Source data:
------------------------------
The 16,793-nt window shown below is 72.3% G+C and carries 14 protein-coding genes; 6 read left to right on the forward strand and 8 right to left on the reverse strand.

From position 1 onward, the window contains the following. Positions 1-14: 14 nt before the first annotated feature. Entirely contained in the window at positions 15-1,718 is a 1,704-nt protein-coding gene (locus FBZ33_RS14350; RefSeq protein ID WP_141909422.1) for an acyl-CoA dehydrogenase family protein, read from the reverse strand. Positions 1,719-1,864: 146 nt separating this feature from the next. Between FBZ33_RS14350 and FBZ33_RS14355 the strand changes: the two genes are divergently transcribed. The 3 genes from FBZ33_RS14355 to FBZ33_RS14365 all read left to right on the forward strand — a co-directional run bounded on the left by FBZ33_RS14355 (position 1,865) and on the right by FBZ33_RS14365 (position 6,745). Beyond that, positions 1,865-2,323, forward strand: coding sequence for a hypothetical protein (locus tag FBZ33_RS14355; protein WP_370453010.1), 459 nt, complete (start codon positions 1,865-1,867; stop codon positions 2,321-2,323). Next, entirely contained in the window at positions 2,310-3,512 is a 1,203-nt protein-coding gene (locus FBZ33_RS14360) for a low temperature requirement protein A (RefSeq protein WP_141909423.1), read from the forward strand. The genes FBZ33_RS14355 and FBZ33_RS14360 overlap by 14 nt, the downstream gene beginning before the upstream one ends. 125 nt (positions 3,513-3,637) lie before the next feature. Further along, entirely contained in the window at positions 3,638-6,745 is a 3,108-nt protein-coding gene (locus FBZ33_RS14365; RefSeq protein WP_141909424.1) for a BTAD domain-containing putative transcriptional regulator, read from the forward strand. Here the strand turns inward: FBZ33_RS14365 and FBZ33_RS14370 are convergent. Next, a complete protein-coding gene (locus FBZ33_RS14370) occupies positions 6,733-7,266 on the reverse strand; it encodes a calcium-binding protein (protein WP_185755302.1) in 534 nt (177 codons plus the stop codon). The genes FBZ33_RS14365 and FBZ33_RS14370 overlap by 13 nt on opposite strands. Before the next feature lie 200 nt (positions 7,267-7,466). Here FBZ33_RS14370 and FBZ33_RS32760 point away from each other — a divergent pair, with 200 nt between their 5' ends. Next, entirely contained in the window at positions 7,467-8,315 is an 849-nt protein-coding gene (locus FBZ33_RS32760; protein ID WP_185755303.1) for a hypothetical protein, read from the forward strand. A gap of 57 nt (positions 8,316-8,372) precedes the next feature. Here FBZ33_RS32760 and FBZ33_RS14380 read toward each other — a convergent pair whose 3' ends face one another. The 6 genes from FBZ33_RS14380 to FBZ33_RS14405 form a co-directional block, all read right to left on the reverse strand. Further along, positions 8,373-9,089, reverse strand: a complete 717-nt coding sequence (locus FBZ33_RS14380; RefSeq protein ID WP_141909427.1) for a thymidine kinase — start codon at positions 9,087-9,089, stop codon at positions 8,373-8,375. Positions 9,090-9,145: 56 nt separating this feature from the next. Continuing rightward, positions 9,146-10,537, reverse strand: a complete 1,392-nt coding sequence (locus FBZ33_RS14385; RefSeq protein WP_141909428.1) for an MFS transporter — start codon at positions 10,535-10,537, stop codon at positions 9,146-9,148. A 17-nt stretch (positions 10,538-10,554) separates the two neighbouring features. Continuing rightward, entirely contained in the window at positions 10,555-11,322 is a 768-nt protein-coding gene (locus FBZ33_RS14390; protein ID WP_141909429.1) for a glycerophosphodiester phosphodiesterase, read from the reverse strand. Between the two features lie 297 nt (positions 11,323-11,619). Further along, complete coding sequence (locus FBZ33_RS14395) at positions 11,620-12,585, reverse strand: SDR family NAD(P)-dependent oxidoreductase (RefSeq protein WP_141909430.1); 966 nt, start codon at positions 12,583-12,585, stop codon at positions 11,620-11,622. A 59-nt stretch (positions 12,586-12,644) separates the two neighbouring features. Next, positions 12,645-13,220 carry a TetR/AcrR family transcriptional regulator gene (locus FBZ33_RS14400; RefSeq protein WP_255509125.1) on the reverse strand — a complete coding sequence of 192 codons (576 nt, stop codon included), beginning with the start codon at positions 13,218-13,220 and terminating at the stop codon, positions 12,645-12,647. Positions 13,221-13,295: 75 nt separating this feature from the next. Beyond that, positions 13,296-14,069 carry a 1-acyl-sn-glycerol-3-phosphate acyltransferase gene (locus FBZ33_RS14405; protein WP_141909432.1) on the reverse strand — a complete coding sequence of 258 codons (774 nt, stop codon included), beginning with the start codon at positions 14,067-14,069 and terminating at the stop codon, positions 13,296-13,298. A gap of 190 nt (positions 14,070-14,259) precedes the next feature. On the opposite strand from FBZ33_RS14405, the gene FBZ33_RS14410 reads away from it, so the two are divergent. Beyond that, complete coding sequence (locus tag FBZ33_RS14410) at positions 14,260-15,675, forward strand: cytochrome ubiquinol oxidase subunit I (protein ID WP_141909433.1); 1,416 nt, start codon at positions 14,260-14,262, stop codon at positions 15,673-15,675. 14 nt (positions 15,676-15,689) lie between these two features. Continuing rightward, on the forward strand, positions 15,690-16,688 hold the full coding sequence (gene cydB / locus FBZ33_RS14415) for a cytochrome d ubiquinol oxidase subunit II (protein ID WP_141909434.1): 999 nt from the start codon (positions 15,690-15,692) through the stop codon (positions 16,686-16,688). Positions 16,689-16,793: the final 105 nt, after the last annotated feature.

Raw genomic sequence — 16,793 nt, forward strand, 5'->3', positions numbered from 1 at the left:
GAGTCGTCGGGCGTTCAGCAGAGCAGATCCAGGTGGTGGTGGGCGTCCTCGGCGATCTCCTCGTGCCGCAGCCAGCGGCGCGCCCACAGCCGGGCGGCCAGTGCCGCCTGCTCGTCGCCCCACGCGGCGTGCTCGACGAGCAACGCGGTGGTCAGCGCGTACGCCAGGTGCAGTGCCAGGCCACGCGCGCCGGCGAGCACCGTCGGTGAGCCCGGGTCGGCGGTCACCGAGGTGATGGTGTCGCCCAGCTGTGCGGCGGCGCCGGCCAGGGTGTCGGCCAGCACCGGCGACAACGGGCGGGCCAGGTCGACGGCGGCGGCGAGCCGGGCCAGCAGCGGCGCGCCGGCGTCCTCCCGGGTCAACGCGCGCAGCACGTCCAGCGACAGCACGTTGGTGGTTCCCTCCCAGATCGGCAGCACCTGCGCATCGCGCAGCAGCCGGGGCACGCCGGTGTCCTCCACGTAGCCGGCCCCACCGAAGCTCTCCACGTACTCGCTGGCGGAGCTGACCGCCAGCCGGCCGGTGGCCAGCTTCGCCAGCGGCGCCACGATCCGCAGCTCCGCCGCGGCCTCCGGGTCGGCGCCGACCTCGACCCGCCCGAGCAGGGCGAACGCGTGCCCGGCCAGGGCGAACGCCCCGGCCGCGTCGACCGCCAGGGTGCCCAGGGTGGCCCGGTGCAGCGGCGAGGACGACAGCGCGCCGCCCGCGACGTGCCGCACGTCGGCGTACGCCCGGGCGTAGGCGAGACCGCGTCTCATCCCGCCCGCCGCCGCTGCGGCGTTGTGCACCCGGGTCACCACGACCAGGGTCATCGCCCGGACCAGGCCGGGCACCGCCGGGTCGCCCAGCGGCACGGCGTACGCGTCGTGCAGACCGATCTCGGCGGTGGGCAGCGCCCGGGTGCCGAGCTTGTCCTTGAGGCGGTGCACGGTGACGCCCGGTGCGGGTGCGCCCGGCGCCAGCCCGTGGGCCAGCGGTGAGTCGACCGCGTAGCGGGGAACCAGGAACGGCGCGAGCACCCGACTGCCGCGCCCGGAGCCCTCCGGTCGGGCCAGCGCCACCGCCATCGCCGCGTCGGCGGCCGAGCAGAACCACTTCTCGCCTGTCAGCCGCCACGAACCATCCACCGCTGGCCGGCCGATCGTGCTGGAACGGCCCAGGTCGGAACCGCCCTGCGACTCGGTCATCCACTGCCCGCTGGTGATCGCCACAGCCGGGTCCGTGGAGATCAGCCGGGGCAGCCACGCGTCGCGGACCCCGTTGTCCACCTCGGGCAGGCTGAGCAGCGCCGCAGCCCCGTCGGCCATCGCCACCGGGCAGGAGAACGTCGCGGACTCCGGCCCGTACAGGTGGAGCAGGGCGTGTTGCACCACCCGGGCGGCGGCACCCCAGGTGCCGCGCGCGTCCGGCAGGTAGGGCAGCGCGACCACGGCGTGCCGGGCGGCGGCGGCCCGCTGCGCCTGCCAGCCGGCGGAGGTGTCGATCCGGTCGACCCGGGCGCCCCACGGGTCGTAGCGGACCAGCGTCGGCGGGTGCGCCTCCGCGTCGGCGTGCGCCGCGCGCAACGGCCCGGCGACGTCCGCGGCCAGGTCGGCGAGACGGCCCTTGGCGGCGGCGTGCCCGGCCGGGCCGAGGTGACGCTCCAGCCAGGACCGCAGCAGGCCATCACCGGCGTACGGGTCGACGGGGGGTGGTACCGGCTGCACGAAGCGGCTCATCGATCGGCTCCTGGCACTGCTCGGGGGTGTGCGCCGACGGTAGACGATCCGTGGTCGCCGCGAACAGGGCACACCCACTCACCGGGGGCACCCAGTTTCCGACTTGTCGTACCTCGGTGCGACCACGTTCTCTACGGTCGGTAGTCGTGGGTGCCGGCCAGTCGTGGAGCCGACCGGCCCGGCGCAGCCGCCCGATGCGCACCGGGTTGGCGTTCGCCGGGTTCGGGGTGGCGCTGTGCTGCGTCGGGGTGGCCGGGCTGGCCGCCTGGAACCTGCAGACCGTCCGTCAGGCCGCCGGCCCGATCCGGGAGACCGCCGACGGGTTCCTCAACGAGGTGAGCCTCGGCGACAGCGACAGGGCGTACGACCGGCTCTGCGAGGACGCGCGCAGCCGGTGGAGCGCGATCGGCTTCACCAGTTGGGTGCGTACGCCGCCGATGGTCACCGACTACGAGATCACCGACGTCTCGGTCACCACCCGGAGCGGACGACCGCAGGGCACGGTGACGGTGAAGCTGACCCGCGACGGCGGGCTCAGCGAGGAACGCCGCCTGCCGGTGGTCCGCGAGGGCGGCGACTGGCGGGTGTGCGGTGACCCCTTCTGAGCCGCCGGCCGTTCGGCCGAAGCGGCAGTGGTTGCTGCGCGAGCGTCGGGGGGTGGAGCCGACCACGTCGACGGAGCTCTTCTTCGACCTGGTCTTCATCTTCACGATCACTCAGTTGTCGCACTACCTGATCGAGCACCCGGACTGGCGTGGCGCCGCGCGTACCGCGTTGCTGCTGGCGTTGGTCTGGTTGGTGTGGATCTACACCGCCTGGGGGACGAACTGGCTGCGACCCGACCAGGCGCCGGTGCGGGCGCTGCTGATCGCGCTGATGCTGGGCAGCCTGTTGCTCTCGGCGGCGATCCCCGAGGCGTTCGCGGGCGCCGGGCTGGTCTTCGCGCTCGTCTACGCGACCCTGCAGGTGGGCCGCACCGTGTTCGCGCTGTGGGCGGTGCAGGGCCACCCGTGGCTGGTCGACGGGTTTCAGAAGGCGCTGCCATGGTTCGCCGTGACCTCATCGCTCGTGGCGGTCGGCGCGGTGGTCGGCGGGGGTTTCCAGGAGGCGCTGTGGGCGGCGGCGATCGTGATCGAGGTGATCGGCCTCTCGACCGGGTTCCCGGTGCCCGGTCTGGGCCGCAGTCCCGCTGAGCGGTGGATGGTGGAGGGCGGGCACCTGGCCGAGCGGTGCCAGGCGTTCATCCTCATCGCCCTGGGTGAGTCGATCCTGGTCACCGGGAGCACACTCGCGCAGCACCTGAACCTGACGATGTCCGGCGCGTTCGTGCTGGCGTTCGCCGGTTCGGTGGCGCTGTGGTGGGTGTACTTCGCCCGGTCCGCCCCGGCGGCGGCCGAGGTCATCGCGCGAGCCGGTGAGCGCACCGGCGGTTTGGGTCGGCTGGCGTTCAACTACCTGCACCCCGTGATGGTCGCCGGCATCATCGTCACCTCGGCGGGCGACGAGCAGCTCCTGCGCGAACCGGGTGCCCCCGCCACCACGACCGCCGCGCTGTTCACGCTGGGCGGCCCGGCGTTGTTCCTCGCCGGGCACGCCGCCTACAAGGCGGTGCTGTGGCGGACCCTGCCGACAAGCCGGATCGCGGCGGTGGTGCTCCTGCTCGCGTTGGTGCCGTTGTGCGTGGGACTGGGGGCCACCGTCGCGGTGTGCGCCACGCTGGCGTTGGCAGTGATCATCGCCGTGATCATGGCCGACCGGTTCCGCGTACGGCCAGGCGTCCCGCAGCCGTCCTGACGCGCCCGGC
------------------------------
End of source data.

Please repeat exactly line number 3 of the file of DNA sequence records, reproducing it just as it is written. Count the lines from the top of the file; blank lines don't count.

Raw genomic sequence — 16,793 nt, forward strand, 5'->3', positions numbered from 1 at the left: